As the sun dips behind a tranquil seascape, enticing hors d’oeuvres kick off a dinner to whet all sorts of appetites. Bubbles in champagne glasses rise in tandem with the evening’s mood — which abruptly evaporates as a boorish couple wedges into the adjoining table.
“Romantic restaurant” can be an oxymoron: a private enclave in a public space.
“The most important element of a romantic dining experience is privacy,” explains Peter Neptune, a Master Sommelier and Vice President at the Henry Wine Group, where he works as a consultant for a number of West Coast restaurants. “A lot of places these days will try to cram people in, so that you’re almost sitting on top of the person next to you. But you’ve got to have a sense of privacy to foster romance.”
How to find a secluded and intimate table to share with a room full of strangers?
We turned to a team of insiders for advice on navigating this paradoxical pleasure. Our panel of five chefs, drawn from contestants from both seasons of Bravo Network’s reality competition show “Top Chef,” have worked and dined in some of America’s finest restaurants. They shared their thoughts on the romantic dining experience as well as their recommendations for restaurants best suited to St. Valentine’s special night.
Atmosphere, inside and out
“I’m a sucker for a sunset,” says Harold Dieterle, winner of "Top Chef" season one. And to soak up the day’s last rays over a romantic meal he recommends The Beacon restaurant in Sag Harbor, New York. Dieterle warms to this venue’s top-notch cuisine, “rustic” ambience and magnificent view of the harbor. For even more rustic charm he recommends the Saddleridge Restaurant in Beaver Creek, Colorado, where “old-school Western antiques” like Annie Oakley’s gun lend a meal the romance of the frontier.
Marisa Churchill, a season two "Top Chef" contestant, shares Dieterle’s affinity for a meal under waning light, but prefers to bring the restaurant to the sunset, as it were. She suggests planning something out of the ordinary, like an ocean-bluff picnic with a meal from Out the Door, the to-go branch of San Francisco’s modern-Vietnamese destination, The Slanted Door. The picnic could just as well take place in a candlelit living room, Churchill points out; what’s important is mood. “Food can be very sensual,” she says and accordingly, her romantic Out the Door picnic would involve “lots of finger foods; items you can eat with your hands and feed to your partner.”
This kind of physical entanglement figures into season one contestant Andrea Beaman’s suggestions as well. She recommends New York City’s cozy Korean-vegetarian hideaway, Hangawi, where, Beaman says, “You get to play footsies under the sunken tables.”
For an amorous meal in close quarters, season two chef Betty Fraser is lured by L.A.’s La Boheme, where she says the “private booths and the lush décor” offer the right ingredients for romance.
The classics of romantic atmosphere — seclusion, dim lighting, muted colors — may have broad and time-tested appeal, but for some, like season one "Top Chef" competitor Stephen Asprinio, those elements can be “kind of old-school.” What’s important for the 21st-century romantic dining experience, according to this young chef-entrepreneur, is “sexiness.” He explains, “This sexiness can be expressed through a multitude of design elements, such as a chair shaped to resemble the curves of the female body, or captivating color schemes within a particular décor.” Asprinio recommends the restaurant at the Setai Hotel in South Beach, Florida for a “mind blowing” night of romantic dining.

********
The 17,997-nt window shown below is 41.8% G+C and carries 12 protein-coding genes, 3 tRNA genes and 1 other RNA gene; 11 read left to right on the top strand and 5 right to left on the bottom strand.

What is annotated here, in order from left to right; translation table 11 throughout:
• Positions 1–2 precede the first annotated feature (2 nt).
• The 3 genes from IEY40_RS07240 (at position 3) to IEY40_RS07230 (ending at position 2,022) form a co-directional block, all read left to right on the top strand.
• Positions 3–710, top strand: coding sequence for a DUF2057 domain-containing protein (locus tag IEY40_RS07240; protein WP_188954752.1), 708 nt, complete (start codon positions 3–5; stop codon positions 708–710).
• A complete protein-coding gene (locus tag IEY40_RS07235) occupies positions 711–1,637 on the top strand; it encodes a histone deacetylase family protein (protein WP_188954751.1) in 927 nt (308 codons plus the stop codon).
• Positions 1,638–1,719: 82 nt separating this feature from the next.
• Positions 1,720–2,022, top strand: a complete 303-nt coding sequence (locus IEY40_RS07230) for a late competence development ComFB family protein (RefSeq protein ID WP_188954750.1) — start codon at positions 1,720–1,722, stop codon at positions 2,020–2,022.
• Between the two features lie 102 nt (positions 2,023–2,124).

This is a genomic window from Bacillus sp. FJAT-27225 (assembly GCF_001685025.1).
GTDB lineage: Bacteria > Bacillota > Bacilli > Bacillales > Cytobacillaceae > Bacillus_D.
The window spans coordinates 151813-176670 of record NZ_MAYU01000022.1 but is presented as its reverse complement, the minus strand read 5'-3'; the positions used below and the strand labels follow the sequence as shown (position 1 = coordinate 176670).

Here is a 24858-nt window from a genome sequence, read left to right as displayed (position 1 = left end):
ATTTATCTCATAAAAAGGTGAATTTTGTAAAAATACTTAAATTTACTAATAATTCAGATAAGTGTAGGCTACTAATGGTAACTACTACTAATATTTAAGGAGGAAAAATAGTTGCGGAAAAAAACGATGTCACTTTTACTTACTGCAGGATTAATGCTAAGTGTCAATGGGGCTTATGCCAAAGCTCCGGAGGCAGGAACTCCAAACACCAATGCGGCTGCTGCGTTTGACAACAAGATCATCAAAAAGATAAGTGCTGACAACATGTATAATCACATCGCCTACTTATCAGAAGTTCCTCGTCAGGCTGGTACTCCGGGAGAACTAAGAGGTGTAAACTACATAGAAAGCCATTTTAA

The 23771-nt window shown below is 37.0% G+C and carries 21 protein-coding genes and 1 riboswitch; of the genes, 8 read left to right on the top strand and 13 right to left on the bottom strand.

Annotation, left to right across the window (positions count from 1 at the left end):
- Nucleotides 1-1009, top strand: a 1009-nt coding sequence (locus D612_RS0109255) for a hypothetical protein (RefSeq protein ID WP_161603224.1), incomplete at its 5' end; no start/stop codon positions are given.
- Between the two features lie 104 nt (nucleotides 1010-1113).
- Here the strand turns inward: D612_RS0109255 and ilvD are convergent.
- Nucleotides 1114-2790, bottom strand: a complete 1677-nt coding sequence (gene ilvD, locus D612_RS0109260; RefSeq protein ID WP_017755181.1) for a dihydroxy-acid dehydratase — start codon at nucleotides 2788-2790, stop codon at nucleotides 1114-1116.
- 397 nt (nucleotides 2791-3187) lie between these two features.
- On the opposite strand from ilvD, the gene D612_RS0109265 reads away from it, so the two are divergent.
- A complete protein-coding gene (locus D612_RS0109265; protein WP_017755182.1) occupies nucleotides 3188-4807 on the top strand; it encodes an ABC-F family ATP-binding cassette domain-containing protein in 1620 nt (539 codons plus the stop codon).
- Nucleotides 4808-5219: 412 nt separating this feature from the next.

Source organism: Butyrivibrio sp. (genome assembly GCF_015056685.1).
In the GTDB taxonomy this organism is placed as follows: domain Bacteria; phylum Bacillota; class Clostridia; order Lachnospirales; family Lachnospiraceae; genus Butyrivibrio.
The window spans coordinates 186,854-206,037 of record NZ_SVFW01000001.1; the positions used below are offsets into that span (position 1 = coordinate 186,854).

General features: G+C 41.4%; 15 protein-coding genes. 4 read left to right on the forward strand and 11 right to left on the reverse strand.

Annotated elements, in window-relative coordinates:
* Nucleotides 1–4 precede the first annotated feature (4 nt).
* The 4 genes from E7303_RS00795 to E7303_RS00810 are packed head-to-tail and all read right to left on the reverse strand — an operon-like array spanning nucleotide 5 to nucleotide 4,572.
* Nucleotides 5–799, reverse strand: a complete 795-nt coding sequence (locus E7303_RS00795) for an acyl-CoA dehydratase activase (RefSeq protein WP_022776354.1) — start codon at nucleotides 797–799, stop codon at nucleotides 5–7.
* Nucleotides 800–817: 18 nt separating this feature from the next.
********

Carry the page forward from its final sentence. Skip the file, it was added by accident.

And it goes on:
Energy to Burn
Beyond the ambience of a particular venue, our "Top Chefs" emphasized the importance of food that would satisfy but not sedate. According to Betty Fraser, the meal should include “bold flavors that will excite, if you will, the taste buds: Something that is light enough not to weigh you down and make you lethargic, and it should always include a heady bottle of vino or bubbly, like a good Italian Prosecco.”
Harold Dieterle says a romantic meal should feature “feminine food — sensual, petite portions, not loaded with fat and dairy,” a sentiment that fits with chef Asprinio’s aesthetic. “Keep everything small and sexy, as with a tasting menu,” says Asprinio, with entrees like “a lavender honey-lacquered breast of roasted quail, shaved white truffles and chanterelles with a glass of rosé.”
Andrea Beaman agrees that a Valentine’s Day meal should leave lovers light on their feet. “Over-seasoned food can make the diners retain water, and swollen hands, feet and eyes are not conducive to romance. It’s imperative to eat normal-sized portions of food.” She adds a key reminder for those who want their Valentine’s evening to heat up up after the meal: “If we overeat, the only thing we'll want to do when we get home is sleep!”
It’s not about the food
All that postprandial stamina may be moot if you don’t love the one you're with. Several of our experts pointed out that the location of a romantic meal is secondary. “If you're head over heels in love,” says Fraser, “you could enjoy a burger next to a construction site and be gaga-eyed.”
In the end, as Chef Dieterle explains, the romance of a restaurant may be independent of any sunset, champagne or otherwordly crème brulee. “A lot depends on the mood factor,” he says, “stuff that’s out of the restaurant’s hands. If you’re fighting with significant other ahead of time, chances are you won't have a good time.”